A close analysis of the Woollin decision begs the question, has there actually been a clarification of the law of intention or has there been an inherent failure to address the problems produced by Hyam and its conflicting nature to the Woollin branch of cases? As we have discussed, the House of Lords did officially distance itself from the decision, however it is submitted that, by not directly overruling the decision, there have lingered 'Substantive effects of that case on subsequent law' 15and the ruling has failed to address this problem. We now turn to the moral perspective of the argument. The moral aspect plays a crucial part in the analysis of the criminal law and is important to the aspect of the law on intention. As the law in this field is dominantly concentrated upon murder and serious harm, the role of a moral perspective is unmistakable and lies at the heart of the problems associated with this aspect of the law. Woollin leaves crucial issues regarding the moral basis for judging someone a murderer unanswered.16The foresight of virtual certainty can be perceived as both, over and under inclusive, these issues of 'good and bad motive' have been produced from the problematic and complex moral foundation of mens rea itself, which a dominant subjectivist approach ignores at its peril.17 A helpful illustration of the moral viewpoint is to look at the case of Steane18, which is not a murder case, this case was referred to with approval in Moloney and is a case where direct intention alone may satisfy mens rea of an offence, a jury is entitled to find that foresight of a virtual certainty does not equate with intent.19 Such cases lie within the 'moral threshold' of the law and it is irrelevant if the defendant foresaw a result as virtually certain, if the result is in opposition to his moral belief of his actions it is inconceivable that the said result was in fact intended. ...read more.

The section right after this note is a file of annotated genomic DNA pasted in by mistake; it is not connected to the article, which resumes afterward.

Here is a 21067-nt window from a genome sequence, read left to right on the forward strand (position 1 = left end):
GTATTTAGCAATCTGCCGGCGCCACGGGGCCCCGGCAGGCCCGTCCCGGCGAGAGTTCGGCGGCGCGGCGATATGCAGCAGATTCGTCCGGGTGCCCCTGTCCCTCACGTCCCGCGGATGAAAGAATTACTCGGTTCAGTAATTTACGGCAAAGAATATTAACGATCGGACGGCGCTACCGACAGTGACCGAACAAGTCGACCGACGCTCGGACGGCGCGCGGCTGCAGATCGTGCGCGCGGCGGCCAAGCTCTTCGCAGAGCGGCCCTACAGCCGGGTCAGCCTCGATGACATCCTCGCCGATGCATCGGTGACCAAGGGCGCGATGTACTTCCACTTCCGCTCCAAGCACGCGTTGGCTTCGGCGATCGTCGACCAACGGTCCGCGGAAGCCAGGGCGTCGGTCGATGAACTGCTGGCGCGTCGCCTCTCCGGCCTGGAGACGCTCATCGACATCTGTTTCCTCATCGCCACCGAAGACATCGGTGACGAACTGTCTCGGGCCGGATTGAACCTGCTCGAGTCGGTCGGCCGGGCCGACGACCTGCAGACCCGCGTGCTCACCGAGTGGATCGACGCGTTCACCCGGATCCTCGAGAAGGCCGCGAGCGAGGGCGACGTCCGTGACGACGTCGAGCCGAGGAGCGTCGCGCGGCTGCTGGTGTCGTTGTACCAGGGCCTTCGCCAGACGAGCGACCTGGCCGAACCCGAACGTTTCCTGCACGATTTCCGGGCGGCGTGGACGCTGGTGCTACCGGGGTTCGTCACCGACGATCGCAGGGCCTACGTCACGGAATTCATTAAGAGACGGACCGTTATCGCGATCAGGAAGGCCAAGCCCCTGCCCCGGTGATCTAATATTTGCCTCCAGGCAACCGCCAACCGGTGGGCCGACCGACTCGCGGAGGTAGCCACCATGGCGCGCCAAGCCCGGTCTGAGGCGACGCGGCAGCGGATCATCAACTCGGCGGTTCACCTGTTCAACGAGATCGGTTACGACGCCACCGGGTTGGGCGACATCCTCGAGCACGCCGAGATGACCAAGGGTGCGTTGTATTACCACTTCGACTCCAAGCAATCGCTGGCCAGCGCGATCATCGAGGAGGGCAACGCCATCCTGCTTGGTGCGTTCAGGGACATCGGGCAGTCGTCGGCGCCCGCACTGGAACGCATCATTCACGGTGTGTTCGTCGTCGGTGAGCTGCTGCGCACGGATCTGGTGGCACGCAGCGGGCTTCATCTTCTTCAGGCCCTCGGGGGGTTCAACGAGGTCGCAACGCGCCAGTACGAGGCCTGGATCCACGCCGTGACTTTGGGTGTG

the probability, however high, of a consequence is only a factor.'28 Another aspect of uncertainty to be considered briefly is whether the Woollin test is merely to be used in murder cases, or whether it can also be applied to cases of intention that do not involve murder. It is clear that Lord Steyn confines his speech to the subject of murder, this means that it is up to the court to deem whether intention is restricted to its core meaning or whether the Woollin direction also apples.29 It is respectfully submitted that through the analysis of the law on oblique intention discussed above the argument proposed in the title question that Woollin has created more confusion to the law is justified. The criminal law is clearly undergoing a process of constant moral judgement and it is apparent that this unclear and complex aspect of the law has been so for a considerable amount of time. Even though the majority opinion is that Woollin was correctly decided on the facts it is also inherently clear that the string of cases that flow in line with Woollin have not tackled the problem presented by Hyam and that this 'coyness' is inherently confusing and has a detrimental effect upon the law in general. A proposed move into the direction of a uniform concept of intention as proposed by academic legal writers such as Pedain is a positive direction to focus the development of the law on intention, this would eradicate the seemingly contradictory aspects of the two distinctly different decisions in Hyam and Woollin, and also significantly reduce the confusion which has proved so prevalent in the current law. A shift away from the strict cognitive and subjectivist nature of the current moral judgement will also aid in the formulation of a coherent and clear legal position in relation to the law on foresight and intention. ...read more.